- First Aid
SCUBA Diving and Vertigo
By Joan Whetzel
SCUBA diving, a popular pastime, takes divers to some unique and beautiful locations. However, for anyone with balance problems or allergies, or those who have had inner ear surgery, SCUBA diving is generally not suggested. While diving, the added pressure placed on the ears by all of that water, may cause vertigo and may lead to permanent balance problems and hearing loss.
Vertigo from Barotrauma
Barotrauma is defined as an injury to the middle ear, sinuses, lungs, and G.I. tract due to a pressure imbalance. Boyle's Law states that as the pressure outside the eardrum increases, the pressure inside the middle ear decreases. Unless the diver can equalize the pressure through his or her Eustachian tubes, the imbalance will damage the middle ear. This damage to the middle ear will most often lead to vertigo, followed by hearing loss and problems with balance. A rupture of the tympanic membrane as well as hemorrhaging has also been known to occur when divers descend due to the added pressure. Ruptured eardrums also cause vertigo.
Vertigo is defined as a dizzy sensation, sometimes accompanied by a confusion, disorientation, and a loss of balance. Many people also complain of nausea and vomiting. Divers who suffer vertigo while diving can become so confused that they can't tell up from down, and may have difficulty ascending from a dive. If diving in caves, they could even become lost. In either scenario, the likelihood of a diver's death increases with the onset of vertigo.
Finding the Causes of a Diver's Vertigo
The causes of vertigo are generally found through a physical evaluation of the diver's ears to look for any abnormalities, a complete nervous system exam, an evaluation of the patient's symptoms and a detailed account of what occurred during the dive. The history and physical must be followed by diagnostic testing in order to find the exact cause. Diagnostic tests include:
· a hearing test.
· a caloric stimulation test to determine if there is any vestibular damage.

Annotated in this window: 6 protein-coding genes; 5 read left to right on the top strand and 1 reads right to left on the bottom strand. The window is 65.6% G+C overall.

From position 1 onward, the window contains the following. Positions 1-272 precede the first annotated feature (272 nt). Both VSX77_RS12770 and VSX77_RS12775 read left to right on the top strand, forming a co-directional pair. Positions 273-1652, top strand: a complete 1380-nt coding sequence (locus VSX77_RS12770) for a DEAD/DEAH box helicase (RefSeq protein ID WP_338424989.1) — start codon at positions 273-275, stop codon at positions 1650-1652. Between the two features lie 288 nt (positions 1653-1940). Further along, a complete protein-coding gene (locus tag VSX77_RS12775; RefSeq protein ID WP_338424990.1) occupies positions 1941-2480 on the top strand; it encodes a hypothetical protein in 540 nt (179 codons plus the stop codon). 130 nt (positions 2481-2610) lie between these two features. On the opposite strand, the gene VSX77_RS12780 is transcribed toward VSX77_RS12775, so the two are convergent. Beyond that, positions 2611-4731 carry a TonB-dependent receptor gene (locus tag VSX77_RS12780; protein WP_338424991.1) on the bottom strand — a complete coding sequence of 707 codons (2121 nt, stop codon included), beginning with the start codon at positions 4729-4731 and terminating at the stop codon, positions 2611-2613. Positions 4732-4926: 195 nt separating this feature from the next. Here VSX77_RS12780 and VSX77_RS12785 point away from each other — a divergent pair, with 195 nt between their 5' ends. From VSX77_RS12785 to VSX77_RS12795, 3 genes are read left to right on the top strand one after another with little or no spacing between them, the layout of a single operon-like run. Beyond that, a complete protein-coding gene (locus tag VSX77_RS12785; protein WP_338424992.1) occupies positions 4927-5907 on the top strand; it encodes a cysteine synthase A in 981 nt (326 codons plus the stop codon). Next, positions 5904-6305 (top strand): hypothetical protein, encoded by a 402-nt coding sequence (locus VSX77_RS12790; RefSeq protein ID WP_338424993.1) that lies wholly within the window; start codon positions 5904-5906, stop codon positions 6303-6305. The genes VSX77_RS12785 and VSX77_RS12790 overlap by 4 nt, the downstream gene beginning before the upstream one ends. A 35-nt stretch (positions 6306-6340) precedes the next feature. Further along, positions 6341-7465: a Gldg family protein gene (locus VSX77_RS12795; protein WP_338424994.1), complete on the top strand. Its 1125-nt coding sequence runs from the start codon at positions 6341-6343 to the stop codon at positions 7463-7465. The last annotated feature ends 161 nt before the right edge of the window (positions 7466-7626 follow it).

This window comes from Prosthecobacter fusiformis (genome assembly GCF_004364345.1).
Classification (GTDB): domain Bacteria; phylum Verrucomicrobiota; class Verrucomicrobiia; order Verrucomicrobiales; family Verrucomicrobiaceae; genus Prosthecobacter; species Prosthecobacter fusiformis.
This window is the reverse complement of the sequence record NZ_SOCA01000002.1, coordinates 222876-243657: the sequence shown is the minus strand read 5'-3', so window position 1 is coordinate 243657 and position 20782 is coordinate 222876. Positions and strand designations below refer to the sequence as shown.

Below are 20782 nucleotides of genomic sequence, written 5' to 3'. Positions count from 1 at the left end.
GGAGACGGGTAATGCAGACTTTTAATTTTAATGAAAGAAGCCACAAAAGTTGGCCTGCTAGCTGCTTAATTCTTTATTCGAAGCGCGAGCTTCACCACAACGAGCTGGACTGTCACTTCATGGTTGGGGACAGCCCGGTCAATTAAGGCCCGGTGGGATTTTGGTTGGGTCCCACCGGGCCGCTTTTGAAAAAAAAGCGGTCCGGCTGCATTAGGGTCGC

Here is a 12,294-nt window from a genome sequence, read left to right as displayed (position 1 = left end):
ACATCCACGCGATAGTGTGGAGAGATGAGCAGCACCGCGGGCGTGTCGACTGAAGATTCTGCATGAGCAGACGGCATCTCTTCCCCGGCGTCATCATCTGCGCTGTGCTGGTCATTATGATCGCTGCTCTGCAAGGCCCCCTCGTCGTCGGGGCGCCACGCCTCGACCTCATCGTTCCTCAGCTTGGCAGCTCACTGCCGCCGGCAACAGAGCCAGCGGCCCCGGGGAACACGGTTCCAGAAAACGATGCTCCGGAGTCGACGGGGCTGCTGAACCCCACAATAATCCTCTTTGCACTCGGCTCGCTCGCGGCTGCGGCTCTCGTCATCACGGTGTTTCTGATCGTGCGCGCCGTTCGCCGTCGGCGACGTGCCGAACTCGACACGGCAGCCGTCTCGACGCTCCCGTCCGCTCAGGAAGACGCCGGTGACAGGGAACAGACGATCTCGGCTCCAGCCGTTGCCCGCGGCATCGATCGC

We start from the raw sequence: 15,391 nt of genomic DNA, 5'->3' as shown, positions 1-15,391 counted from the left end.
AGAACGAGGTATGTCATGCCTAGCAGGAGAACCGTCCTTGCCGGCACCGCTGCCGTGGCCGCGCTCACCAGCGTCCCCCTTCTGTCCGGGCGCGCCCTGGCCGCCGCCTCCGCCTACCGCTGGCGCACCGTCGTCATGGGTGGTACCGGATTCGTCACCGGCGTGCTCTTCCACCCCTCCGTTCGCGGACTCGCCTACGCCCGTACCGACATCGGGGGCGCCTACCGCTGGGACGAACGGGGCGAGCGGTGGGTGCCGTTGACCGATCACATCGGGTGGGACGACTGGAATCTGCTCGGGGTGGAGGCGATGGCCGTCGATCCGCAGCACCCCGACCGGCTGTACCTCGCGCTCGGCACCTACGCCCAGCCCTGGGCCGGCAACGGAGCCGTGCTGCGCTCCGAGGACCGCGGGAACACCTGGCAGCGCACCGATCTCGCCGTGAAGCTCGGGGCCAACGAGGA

· x-rays of the middle and inner ear.
· MRI of the brain and otic nerves when neurological damage is suspected.
Prevention and Treatment of Dive Induced Vertigo
To prevent vertigo during a dive, SCUBA divers should try the following measures:
· Take antihistamines before a dive. Note: Don't use antihistamines prior to diving if you are prone to sleepiness from antihistamines. Sleepiness and diving don't mix.
· Take prophylactic antibiotics, beginning a day or two before a dive, to make certain there is no inner or middle ear infection which would increase the likelihood of ear and vertigo problems.
· Perform the valsalva maneuver by closing the mouth, pinching the nose closed and forcing air into the Eustachian tubes, which increases the pressure inside the ear.
Treatment for divers who suffer vertigo during a dive is similar to the preventative measures. Treatment includes increasing the pressure in the middle ear without piercing or puncturing the eardrum and a course of antibiotics along with bed rest and observation for the diver until the vertigo clears up. If the eardrum ruptured during the dive, however, the diver's SCUBA days may be over.
Evesque, M. Celia. Divers Alert Network. Vertigo - Why Diving After Ear Surgery is Not Recommended.
Bove, Fred., MD, Ph.D. Skin Diver Online. Ears and Diving.
Newton, Herbert B., MD. The American Academy of Family Physicians. Neurological Complications of SCUBA Diving.
US Navy Dive Manual, Revision 6. Volume 5, Diving Medicine and Recompression Chamber Operations
Scuba Doc's Diving Medicine Online: ENT Problems.
Scuba.net. Health Hazards of SCUBA Diving.
US Navy Dive Manual, Revision 6. - Online.